We spotted prototypes of the new Formula Cura 4 earlier this year, and even in that pre-production stage, they had won an elite men’s World Cup Downhill race. Now, the finished product is here and they say it’s even more powerful. More than that, they say it has excellent modulation and is easy to use for any level of rider.
The calipers are all new and, while they look petite thanks to the sculpted forged body, they’re hiding four oversized 18mm pistons and larger than normal brake pads.
One of the big performance changes occurred inside the pistons. Initial introduced on the 2-piston Cura brakes, pad rollback is 0.4mm, which is on par with SRAM and Shimano brakes. (Rollback is how far back the pads retract when you release the brake lever. More rollback means more clearance for less likelihood of brake drag/rub if the rotor’s not perfectly straight) Formula’s prior R1R and other brakes had ~0.3mm rollback, so it’s an extremely minimal change, but they say you can feel it and it makes a big difference.
The pistons are forged, so they’re strong, then anodized to reduce internal friction.
All that combines with changes at the rotor and pad, too. The rotors are thicker, which means they’re a bit heavier, but the thicker rotor means less vibration, which means less chance of that annoying resonance that turns into that noise that makes nobody want to ride with you.
The rotor is also designed to work equally well with 2-piston and 4-piston brakes, which they say is not always the case. They say it really depends on how the pad is designed and how it’s positioned in the caliper, plus the braking surface height of the rotor. Basically, it all needs to be designed with the end goal in mind, and in this case they wanted a stiff, durable and versatile brake rotor. The takeaway? Look for this rotor to be quiet, stop quickly, and likely come with the standard 2-piston Cura soon, too.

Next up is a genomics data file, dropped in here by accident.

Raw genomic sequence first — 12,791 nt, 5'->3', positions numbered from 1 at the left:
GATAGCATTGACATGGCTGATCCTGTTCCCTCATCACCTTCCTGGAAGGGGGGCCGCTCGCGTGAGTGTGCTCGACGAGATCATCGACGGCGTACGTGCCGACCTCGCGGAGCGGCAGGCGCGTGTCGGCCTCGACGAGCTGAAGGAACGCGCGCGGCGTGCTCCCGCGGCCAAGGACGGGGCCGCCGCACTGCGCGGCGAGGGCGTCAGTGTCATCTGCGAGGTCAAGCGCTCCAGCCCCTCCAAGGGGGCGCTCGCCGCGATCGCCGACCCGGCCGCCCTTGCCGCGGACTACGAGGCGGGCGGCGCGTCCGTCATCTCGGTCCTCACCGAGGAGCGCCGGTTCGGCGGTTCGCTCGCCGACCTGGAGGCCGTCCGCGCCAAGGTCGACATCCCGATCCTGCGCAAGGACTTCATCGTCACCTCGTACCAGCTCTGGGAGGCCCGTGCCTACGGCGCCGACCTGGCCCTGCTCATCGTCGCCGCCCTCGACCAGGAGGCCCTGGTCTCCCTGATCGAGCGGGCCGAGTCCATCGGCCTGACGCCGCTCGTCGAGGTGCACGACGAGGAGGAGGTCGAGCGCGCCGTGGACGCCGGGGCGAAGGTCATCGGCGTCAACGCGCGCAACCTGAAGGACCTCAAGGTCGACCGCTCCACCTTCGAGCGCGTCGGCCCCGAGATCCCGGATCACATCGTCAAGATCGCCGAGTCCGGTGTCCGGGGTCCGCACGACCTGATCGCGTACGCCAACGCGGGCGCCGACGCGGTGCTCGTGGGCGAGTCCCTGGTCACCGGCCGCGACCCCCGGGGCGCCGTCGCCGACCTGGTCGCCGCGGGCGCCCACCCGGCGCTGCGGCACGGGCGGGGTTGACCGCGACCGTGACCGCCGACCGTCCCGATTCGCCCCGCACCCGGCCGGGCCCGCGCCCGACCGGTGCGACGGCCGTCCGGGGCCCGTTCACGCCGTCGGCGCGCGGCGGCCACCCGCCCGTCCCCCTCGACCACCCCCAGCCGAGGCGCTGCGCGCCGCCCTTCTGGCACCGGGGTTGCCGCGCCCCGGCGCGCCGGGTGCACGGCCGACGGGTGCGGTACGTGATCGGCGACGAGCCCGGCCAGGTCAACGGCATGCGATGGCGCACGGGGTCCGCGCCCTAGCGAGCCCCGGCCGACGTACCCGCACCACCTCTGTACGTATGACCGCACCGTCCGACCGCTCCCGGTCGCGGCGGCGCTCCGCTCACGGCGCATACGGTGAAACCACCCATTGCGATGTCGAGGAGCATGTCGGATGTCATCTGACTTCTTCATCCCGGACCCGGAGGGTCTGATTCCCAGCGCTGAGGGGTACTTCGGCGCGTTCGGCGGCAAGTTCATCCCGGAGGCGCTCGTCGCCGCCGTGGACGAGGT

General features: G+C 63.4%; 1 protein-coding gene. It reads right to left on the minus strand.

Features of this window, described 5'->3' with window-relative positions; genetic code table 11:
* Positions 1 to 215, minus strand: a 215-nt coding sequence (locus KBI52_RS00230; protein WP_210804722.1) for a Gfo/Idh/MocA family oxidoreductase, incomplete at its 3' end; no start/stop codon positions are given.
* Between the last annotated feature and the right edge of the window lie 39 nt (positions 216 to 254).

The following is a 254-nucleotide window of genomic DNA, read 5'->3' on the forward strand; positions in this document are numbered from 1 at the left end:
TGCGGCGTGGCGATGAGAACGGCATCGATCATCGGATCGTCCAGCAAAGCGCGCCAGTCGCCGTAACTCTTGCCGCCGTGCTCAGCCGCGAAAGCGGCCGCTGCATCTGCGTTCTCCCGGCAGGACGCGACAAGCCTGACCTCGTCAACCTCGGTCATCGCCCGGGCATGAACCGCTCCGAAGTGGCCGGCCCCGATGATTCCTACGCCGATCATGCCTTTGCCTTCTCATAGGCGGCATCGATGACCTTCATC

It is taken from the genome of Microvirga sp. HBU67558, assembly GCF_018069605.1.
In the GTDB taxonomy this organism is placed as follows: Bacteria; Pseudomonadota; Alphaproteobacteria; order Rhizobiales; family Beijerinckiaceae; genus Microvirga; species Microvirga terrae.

The pads themselves were given the maximum amount of friction surface, and the braking material is thick so they’ll last longer.
The Cura 4 master cylinder is the same as on the Cura 2, offering tool-free reach adjust and a nice linear feel.
Bleed ports top and bottom make it universal left or right (UK versus US, moto versus MTB, etc.) The inline design means the lever’s pivot point is ideally located for a natural feel. These are the levers I raced for the True Grit Epic project bike build and they’re fantastic. They also offer optional mounts to work with Shimano or SRAM shifters, keeping the cockpit tidy.
The brakes use their SpeedLock system, which makes internal routing easier by eliminating the need to bleed the system after disconnecting (assuming you don’t have to shorten the hose length…and that their SpeedLock ferrule fits through the holes in your frame). Inside is Mineral Oil, but their own version that they say has a higher boiling point than other mineral oils, but also a lower freezing point. So, it should work well in any condition you’re likely to ride in.
And they come in Bold Gold, which should match SRAM Eagle nicely, and a polished chrome (not shown).
Claimed weight is 379g (including 160mm rotor, bolts, 85cm hose). They ship with 175cm hose lengths front and rear, so you’ll need to do some trimming. Prices range from $208-$218 (€174-€183) depending on color, and the rotors are sold separately in 160mm, 180mm and 203mm sizes for $27-$35 (€22-€29). Available starting September 2018.